As someone who often reads Romm's blogging and has read his previous books, I was uncertain whether I would welcome having this book in my hands. Reading the first chapter erased that uncertainty.
Romm opens the book with a discussion of "why I blog", working from the George Orwell essay of "Why I Write". After quoting Orwell, Romm begins:
I joined the new media because the old media have failed us. They have utterly failed to force us to face unpleasant facts.
Yes, the "old" / traditional (not "mainstream") media have failed us. They have failed us when it comes to economic matters. They have failed us when it comes to reporting on politics. And, they have utterly failed us when it comes to honest and forthright reporting on the challenges before us due to Global Warming and the opportunities that are ready to be grasped if only the societal will were there to seize the day ... Carpe Diem. As Howard Friel wrote about traditional media's embrace of Bjorn Lomborg's deceit on climate change issues:
the favorable coverage of Lomborg and his books are to global warming what the triple-A ratings for mortgage-backed securities were to the U.S. financial system -- misguided seals of approval with catastrophic conclusions. Even worse, financial systems and economies presumably can be reinvented and restored, but the Earth, its climate, and its environment--upon which economic well-being and human civilization ultimately depend--cannot. Lomborg's success largely reflects an ability of elite publishing houses and news organizations to construct an alternative but counterfeit network of knowledge about an issue of the highest public importance.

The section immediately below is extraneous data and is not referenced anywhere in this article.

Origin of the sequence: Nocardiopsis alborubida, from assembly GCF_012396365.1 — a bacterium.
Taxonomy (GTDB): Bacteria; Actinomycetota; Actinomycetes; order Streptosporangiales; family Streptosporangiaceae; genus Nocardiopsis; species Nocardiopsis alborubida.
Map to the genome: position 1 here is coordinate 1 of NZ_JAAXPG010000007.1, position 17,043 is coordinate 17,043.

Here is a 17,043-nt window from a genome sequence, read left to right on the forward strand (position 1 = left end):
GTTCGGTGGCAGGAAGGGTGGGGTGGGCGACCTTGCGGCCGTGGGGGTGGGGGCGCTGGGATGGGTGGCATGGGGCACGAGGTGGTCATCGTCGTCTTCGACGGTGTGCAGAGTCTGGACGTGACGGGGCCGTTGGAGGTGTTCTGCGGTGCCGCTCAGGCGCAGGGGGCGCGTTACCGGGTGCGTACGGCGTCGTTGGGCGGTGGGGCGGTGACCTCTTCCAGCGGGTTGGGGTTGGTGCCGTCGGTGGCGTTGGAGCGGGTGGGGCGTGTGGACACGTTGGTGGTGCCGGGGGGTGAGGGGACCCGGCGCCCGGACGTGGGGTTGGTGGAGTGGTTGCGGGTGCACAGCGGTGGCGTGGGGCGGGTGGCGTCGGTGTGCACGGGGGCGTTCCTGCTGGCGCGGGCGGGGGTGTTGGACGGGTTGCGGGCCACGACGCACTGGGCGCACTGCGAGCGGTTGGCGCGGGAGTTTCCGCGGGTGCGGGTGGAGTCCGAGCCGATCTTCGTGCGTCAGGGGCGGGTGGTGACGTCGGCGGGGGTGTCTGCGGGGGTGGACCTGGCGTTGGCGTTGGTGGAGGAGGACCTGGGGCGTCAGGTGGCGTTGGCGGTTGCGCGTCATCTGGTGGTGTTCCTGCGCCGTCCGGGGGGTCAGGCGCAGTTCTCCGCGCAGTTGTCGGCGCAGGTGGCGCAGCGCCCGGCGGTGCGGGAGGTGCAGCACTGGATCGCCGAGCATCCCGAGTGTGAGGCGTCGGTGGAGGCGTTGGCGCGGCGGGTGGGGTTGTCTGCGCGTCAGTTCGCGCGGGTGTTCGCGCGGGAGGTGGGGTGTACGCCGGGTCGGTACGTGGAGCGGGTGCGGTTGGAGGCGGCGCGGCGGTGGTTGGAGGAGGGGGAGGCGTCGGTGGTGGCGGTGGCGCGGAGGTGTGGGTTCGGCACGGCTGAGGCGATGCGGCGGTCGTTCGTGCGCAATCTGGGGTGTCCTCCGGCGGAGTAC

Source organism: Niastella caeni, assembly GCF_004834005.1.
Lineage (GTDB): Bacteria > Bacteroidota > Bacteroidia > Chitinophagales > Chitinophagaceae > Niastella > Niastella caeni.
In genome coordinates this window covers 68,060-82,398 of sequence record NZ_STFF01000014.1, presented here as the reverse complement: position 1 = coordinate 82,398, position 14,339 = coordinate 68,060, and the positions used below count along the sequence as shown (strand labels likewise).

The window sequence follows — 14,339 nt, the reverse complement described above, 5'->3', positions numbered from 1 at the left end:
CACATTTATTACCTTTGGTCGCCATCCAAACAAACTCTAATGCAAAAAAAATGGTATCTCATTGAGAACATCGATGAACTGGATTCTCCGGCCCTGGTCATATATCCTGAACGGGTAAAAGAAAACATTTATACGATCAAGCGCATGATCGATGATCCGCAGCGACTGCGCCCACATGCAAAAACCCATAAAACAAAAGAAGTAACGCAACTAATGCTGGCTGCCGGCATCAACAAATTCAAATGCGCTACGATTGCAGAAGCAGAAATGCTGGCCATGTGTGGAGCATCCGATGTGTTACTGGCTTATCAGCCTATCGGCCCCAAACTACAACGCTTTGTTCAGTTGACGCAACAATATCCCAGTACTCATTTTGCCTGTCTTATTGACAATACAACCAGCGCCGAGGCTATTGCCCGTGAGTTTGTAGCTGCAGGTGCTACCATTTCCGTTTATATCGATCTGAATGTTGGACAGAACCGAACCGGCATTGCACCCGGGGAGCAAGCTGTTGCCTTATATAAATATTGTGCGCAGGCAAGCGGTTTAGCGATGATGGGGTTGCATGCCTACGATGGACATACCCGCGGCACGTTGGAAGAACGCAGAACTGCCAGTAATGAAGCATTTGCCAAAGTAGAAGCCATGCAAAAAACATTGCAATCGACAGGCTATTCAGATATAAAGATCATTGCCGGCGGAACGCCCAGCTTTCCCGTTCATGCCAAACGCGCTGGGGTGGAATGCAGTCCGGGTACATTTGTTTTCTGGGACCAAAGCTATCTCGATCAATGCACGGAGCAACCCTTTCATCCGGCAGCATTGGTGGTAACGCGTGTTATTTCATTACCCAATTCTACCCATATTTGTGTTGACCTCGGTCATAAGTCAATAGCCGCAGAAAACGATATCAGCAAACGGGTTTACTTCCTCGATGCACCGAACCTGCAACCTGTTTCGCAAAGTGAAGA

Romm's forceful, impassioned blogging -- and his book publishing -- are a shining light in the confrontation of those "misguided seals of approval".
Romm's opening essay is his and speaks to his transition from scientist and policy making wonk (having served as Assistant Secretary of Energy for Energy Efficiency and Renewable Energy in the Clinton Administration) to prolific blogger, but there is much truth there for many others who have launched themselves into the blogosphere, striving to find paths to communicate successfully about the seriousness of the risks that we face.
Despite the dreadful seriousness and dire likely consequences of the subject matter, Romm's writing is enthused with a thread of hope. As he concludes that opening essay,
The ultimate reason that I blog is because it's not too late. JUst because the catastrophic climate changes we are headed toward will probably be irreversible for hundreds of years or longer, that doesn't mean that they are unstoppable.